Memorial being unveiled at Whitechapel to 1917 VC war hero Charles Pope
PUBLISHED: 07:00 21 April 2017 | UPDATED: 09:34 21 April 2017
A new memorial stone to remember a First World War hero born in Whitechapel who was awarded the Victoria Cross posthumously is being unveiled by the Mayor of Tower Hamlets today.
Lieutenant Charles Pope was awarded the VC for bravery after he was killed on the Western Front in 1917 making a last stand charge against overwhelming German forces.
He was commanding a picquet post with orders to “hold at all costs” when it became surrounded by superior enemy numbers.
Lt Pope was running short of ammunition and sent for further ammunition supplies from his battalion HQ. But the supplies couldn’t get through—so he charged with his men into overwhelming enemy numbers, yet inflicting heavy losses.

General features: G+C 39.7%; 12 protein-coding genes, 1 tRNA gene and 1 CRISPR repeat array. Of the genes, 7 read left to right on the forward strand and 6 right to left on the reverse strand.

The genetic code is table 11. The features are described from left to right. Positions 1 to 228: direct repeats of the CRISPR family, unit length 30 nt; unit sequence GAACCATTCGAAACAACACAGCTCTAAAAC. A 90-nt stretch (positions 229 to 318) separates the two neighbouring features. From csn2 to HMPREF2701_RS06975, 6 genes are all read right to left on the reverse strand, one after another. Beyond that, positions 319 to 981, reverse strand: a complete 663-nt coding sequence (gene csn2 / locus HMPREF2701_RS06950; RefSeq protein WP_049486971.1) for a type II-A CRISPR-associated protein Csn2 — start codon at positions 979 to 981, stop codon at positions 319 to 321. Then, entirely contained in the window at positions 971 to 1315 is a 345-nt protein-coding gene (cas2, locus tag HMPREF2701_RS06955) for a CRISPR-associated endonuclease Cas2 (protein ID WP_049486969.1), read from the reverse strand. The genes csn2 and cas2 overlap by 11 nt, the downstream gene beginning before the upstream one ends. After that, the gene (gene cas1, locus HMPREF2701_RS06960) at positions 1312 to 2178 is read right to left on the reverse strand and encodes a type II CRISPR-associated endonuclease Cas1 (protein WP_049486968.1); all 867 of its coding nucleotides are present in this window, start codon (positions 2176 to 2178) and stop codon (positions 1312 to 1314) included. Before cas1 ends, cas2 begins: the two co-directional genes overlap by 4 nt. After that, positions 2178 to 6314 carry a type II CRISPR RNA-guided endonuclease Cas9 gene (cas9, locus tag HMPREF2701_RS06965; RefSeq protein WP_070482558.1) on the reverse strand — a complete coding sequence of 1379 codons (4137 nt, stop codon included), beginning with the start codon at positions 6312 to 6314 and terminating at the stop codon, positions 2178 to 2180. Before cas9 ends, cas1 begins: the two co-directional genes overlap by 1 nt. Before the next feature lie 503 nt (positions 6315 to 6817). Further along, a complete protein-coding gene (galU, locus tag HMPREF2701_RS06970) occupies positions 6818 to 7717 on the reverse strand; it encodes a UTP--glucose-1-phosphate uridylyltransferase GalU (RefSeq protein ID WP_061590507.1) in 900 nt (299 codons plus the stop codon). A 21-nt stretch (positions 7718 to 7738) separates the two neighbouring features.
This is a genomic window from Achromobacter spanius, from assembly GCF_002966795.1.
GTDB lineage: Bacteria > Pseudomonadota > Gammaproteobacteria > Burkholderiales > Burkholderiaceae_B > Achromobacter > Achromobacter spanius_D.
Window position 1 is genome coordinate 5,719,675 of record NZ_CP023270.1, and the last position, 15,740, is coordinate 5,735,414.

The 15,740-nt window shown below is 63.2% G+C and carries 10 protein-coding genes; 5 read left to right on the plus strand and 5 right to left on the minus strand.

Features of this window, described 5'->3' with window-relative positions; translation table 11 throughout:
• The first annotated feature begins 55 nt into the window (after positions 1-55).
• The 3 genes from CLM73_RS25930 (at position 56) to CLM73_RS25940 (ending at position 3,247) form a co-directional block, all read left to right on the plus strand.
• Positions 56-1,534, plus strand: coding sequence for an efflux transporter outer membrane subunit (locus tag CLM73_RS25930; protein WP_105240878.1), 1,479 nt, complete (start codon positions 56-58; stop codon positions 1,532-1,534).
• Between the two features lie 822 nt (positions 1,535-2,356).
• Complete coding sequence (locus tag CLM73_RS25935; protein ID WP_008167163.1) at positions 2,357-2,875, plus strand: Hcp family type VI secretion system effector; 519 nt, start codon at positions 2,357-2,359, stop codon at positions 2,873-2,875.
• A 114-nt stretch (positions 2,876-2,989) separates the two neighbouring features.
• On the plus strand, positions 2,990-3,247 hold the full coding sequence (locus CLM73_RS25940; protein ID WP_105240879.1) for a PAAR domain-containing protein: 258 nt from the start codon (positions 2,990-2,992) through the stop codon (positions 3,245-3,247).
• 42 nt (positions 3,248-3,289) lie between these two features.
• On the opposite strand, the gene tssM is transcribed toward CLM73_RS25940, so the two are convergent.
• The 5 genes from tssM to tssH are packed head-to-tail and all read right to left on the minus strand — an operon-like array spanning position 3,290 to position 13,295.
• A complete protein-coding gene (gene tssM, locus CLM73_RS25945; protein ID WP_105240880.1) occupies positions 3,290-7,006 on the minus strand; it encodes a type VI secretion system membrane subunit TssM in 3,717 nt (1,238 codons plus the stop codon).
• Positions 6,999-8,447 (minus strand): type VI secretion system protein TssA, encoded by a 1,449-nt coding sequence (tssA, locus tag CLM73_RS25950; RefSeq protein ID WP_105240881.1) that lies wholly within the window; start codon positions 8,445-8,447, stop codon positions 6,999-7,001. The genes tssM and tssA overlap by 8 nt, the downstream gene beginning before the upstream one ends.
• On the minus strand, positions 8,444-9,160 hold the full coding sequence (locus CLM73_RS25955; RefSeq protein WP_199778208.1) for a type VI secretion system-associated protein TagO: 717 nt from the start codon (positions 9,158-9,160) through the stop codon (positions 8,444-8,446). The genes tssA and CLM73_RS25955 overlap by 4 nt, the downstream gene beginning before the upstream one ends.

His body and those of his men were found close to 80 enemy dead—proof of his gallant resistance which won him the top military honour.
Today’s unveiling at 1pm by Tower Hamlets Mayor John Biggs is at Sidney Square in Sidney Street, Whitechapel, close to Pope’s birthplace.
“It’s hard to imagine the horrors of war and the incredible sacrifices soldiers underwent for democracy and freedom we enjoy today,” the mayor said.
“I hope these specially-commissioned paving stones serve as a poignant reminder of our past and encourage people to pause and reflect on our history. Lt Pope richly deserves this honour.”
Pope, a one-time London bobby, was born in Mile End in March, 1883. He emigrated to Australia with his wife and two children in 1910.
He enlisted in the Australian Infantry Battalion when war broke, serving at Gallipoli, then transferring to northern France in 1916 commissioned as an officer.
His battalion was able to hold their sector of the front line largely thanks to his last stand. Charles Pope is buried at Moeuvres in France, his VC being displayed at Canberra’s Australian War Memorial.